"It's all about having the right supplies," Bennett told Insider.

"It
Bennett's 12-volt lunch box      Courtesy of Trish Bennett

She said she carries a 12-volt lunch box with her to heat up food, as well as a slow cooker with plastic liners for easy disposal.

Many long-haul trucks come with a microwave.

Many long-haul trucks come with a microwave.
Fish spring rolls and veggies      Courtesy of Trish Bennett

Bennett said she often uses her microwave to cut down on cooking time.

Rogers said that sometimes the trick is to have the meals cook in the back of the cab as you drive.

Rogers said that sometimes the trick is to have the meals cook in the back of the cab as you drive.
Chicken vegetable stew      Courtesy of Derek Rogers

However, cooking in a semi-truck is a careful balancing act. Rogers told Insider that even loading his fridge before a trip can be a "game of Tetris."

However, cooking in a semi-truck is a careful balancing act. Rogers told Insider that even loading his fridge before a trip can be a "game of Tetris."
Roger's fridge on his truck      Courtesy of Derek Rogers

Breakfast is often optional on the road.

Breakfast is often optional on the road.
Bennett's coffee set up      Courtesy of Trish Bennett

Bennett and Rogers told Insider that their first meal of the day was often just a cup of coffee.

Lunch is often whatever is fast or easy to whip up.

Lunch is often whatever is fast or easy to whip up.
Bennett cooks french toast in her cab      Courtesy of Trish Bennett

Bennett said she typically eats french toast, a bowl of soup, or cereal during a quick break for lunch.

Bennett said ready-made food can be a trucker's best friend, but calls it taking "the lazy way out."

Bennett said ready-made food can be a trucker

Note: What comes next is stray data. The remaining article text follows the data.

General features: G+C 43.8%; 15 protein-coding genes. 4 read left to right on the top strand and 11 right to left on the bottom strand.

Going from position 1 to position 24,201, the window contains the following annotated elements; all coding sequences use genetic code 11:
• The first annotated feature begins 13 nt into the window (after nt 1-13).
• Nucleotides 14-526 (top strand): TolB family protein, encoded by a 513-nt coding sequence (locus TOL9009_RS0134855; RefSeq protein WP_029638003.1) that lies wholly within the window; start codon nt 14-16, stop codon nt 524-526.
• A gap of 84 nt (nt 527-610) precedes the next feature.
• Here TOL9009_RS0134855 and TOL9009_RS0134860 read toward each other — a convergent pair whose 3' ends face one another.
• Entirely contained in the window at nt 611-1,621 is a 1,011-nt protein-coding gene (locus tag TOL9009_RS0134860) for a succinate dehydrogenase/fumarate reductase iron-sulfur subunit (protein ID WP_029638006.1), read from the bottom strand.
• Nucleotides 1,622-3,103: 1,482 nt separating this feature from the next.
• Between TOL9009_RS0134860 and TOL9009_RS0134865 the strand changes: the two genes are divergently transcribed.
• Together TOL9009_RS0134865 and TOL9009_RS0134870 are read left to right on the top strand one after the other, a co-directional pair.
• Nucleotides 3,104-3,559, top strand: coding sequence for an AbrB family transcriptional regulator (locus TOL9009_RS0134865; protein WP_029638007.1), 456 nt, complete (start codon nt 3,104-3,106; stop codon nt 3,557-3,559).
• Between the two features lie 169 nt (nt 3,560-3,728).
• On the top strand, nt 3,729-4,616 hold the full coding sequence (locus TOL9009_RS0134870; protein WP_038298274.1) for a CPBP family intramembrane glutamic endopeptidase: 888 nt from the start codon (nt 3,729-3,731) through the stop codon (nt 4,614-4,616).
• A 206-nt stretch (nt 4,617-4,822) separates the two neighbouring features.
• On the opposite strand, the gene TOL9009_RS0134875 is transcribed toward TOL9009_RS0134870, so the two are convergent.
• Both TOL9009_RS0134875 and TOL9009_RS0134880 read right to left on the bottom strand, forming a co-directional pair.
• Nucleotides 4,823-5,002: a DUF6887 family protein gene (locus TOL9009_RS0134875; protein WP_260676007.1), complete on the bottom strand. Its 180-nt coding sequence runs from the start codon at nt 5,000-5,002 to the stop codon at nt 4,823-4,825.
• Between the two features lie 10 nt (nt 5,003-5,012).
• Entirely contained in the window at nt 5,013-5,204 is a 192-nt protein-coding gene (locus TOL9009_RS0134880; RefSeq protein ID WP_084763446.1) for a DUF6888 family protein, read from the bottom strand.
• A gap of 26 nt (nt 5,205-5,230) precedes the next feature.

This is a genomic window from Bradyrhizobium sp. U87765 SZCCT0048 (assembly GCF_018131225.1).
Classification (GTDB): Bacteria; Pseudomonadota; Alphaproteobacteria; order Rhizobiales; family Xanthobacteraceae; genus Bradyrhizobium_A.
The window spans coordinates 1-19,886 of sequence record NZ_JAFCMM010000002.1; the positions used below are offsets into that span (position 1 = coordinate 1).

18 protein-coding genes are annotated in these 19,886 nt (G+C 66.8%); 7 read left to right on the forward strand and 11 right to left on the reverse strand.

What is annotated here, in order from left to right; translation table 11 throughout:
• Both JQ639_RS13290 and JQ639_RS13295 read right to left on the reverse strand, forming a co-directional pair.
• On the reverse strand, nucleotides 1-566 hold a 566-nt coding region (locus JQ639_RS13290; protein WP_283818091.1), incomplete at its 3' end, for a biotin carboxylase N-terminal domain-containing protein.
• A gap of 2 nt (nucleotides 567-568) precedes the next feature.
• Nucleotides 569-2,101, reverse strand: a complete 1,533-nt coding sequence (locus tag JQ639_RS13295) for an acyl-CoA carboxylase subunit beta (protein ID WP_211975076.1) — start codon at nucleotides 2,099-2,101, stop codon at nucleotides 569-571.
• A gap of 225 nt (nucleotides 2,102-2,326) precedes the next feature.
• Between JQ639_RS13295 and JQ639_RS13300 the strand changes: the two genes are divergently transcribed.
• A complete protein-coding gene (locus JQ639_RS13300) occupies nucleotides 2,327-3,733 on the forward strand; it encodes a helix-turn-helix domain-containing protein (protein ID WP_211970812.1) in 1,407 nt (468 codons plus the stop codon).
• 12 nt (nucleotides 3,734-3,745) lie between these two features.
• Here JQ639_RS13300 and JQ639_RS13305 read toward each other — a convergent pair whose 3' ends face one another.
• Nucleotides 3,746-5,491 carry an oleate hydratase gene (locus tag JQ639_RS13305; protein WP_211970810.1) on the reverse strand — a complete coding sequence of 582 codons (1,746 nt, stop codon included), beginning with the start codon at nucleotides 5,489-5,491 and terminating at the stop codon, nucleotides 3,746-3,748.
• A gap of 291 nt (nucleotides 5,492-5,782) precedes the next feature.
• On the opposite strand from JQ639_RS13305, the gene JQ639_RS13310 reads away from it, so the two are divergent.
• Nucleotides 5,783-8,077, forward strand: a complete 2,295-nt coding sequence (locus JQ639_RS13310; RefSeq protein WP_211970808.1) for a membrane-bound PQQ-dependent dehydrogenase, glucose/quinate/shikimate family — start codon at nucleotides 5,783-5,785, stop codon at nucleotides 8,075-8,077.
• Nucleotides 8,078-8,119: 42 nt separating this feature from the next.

Pancake on-the-go      Courtesy of Trish Bennett

Rogers said lunch on-the-go can be as simple as slapping some sauce, vegetables, and cheese on pita bread and putting it in the air fryer.

Rogers said lunch on-the-go can be as simple as slapping some sauce, vegetables, and cheese on pita bread and putting it in the air fryer.
Home-made pizza on pita bread      Courtesy of Derek Rogers

"I can have a pizza made, ate, and a coffee done on a 30 minute break," he told Insider.

It can be difficult for truckers to eat healthy on the road.

It can be difficult for truckers to eat healthy on the road.
Healthy sides      Courtesy of Trish Bennett

Bennett said she tries to keep her calorie count down when she's driving and has an exercise bike in her truck that she tries to use as much as possible.

Long-haul truckers are significantly more likely to face health issues as compared to other US workers, according to the Centers for Disease Control and Prevention. The US Bureau of Labor Statistics has consistently ranked trucking as one of the deadliest jobs in the country due to the lack of physical activity, high risk of accidents, and long hours on the road.

Dinner is often the biggest meal of the day for truckers.

Dinner is often the biggest meal of the day for truckers.
Ribs with jalapeños out of the air fryer      Courtesy of Derek Rogers

Rogers and Bennett said they put most of their energy into cooking a nice dinner after they've clocked their 11-hours of driving.

"As you cook you have to keep in mind how you'll clean it up," Bennett told Insider.

"As you cook you have to keep in mind how you
A dishwashing station      Courtesy of Trish Bennett

She said cooking on the road requires minimal waste and quick cleanup because you never know when you'll be able to find your next rest stop or dumpster.

Bennett washes her dishes with hot bottled water she heats up on her single burner. After each meal, her supplies are cleaned and carefully stowed away.

Rogers said he uses his Keurig to heat up water and cleans his dishes in a plastic tub.

Rogers said he uses his Keurig to heat up water and cleans his dishes in a plastic tub.
Dishwashing station      Courtesy of Derek Rogers

Ultimately, eating on the road requires lots of planning ahead.

Ultimately, eating on the road requires lots of planning ahead.
Leftover chicken tenders, bacon-wrapped asparagus, and jalapeño poppers.      Courtesy of Derek Rogers

Rogers said he often eats leftovers his first night out and on his last night he does his best to clean out his fridge before returning home.